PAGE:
Big Ideas for Small Gardens

Practical Planning

Clever ways to enhance New Zealand outdoor spaces, from the book Big Ideas for Small Gardens by Carol Bucknell and Sally Tagg (Penguin NZ).

  • Consider a contemporary potager garden for small courtyards or townhouse gardens, with neatly trimmed hedges and beautifully arranged herbs, flowers, fruit trees and vegetables.
  • The use of walls, fences, climbing frames, trellises, obelisks and arches allows you to grow more vegetables in a small area and adds interest to the edible garden.
  • There are many pre-made vertical pocket gardening systems now on the market that can be hung from walls, or make your own with small pots hung onto a frame or hooks.
  • Mixing ornamental shrubs and flowers with herbs and vegetables is an excellent way of maximising space in small gardens.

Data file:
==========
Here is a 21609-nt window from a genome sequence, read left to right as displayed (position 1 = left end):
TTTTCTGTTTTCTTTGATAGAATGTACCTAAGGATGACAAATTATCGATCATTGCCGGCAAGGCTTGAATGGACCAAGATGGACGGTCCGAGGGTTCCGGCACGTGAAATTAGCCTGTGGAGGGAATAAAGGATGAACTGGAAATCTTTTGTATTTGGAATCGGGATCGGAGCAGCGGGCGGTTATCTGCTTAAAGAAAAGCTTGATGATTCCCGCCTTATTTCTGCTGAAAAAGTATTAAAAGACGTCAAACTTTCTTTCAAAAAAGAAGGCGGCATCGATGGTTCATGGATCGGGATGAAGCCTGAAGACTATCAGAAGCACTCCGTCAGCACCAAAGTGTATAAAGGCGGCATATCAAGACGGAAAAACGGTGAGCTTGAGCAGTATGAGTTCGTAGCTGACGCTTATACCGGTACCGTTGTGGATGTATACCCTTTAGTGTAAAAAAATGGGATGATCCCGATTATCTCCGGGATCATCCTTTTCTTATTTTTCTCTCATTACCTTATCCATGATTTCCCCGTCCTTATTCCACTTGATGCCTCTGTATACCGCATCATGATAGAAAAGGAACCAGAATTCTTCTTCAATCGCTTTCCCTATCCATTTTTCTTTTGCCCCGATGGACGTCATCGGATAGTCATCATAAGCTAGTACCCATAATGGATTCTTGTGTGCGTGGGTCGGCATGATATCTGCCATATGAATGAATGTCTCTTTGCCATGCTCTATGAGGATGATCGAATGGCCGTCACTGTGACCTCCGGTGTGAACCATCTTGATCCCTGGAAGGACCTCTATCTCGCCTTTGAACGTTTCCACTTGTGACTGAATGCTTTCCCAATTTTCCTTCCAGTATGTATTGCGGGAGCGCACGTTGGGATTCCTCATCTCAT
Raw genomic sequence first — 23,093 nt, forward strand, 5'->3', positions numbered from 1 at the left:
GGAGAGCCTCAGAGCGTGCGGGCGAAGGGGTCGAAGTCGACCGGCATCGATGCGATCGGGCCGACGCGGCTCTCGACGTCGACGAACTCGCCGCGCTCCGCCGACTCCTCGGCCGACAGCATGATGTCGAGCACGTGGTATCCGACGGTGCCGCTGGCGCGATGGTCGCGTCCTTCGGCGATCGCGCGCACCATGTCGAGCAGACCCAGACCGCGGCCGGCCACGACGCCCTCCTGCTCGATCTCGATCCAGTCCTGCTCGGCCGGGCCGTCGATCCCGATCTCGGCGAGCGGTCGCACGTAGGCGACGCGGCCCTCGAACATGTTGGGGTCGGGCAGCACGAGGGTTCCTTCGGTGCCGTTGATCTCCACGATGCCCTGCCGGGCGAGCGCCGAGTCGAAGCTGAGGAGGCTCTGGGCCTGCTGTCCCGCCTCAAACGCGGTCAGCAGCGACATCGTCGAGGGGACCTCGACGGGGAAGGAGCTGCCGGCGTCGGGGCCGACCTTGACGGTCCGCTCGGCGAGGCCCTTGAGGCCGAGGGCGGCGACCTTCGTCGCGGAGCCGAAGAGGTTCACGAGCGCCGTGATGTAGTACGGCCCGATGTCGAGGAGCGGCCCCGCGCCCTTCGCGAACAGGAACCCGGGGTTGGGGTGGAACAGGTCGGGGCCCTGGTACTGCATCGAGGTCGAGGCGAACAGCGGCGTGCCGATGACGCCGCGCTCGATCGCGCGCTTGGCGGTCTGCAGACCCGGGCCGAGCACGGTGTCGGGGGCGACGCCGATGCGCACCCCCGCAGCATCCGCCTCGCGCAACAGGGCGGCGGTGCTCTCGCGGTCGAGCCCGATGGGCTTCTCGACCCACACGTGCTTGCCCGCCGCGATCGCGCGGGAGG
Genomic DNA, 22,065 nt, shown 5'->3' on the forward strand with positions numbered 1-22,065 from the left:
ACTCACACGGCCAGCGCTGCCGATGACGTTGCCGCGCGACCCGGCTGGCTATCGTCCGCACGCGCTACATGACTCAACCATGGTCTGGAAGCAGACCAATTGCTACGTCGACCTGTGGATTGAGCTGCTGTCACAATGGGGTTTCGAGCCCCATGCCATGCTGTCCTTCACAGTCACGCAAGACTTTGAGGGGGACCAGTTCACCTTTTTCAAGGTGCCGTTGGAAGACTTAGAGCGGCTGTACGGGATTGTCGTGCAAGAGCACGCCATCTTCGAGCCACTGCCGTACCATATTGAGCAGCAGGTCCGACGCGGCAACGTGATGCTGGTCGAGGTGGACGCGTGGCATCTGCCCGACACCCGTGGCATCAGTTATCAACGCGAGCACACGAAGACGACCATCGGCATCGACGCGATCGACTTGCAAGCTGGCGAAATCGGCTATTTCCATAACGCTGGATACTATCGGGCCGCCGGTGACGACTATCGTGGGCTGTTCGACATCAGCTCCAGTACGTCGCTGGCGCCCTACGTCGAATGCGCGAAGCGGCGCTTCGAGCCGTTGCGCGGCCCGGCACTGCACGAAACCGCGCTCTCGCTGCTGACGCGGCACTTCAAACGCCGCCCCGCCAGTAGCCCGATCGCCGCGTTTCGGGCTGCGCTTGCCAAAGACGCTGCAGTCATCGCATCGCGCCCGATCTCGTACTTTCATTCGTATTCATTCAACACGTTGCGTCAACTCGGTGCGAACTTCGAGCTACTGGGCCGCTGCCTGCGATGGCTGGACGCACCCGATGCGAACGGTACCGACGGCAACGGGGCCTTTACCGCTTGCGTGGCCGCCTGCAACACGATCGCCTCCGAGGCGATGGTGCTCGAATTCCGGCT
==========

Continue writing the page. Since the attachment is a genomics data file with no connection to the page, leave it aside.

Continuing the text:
• The increasing range of baby or miniature vegetable and fruit varieties makes edible gardening much easier for those with little outdoor space.
  • Home orchards are now possible, even for those gardeners facing the spacial challenges of courtyards and balconies, thanks to the increasing range of grafted dwarf or miniature varieties now available.
  • Container gardening means you can use separate pots to grow vegetables with different soil and water requirements.
  • Many kitchen gardeners make their own compost, turning the unused parts of their edible crops into valuable nutrients. There are many small compost bins available to buy, or you could consider a worm farm (look out for mobile worm farms which are really handy for balconies as they can be wheeled out of sight when visitors arrive).
  • Espaliered fruit trees are a way to create narrow screens. Espaliering involves training selected branches to grow along horizontal supports and can be used for figs, apples, pears, apricots, and many other fruit trees.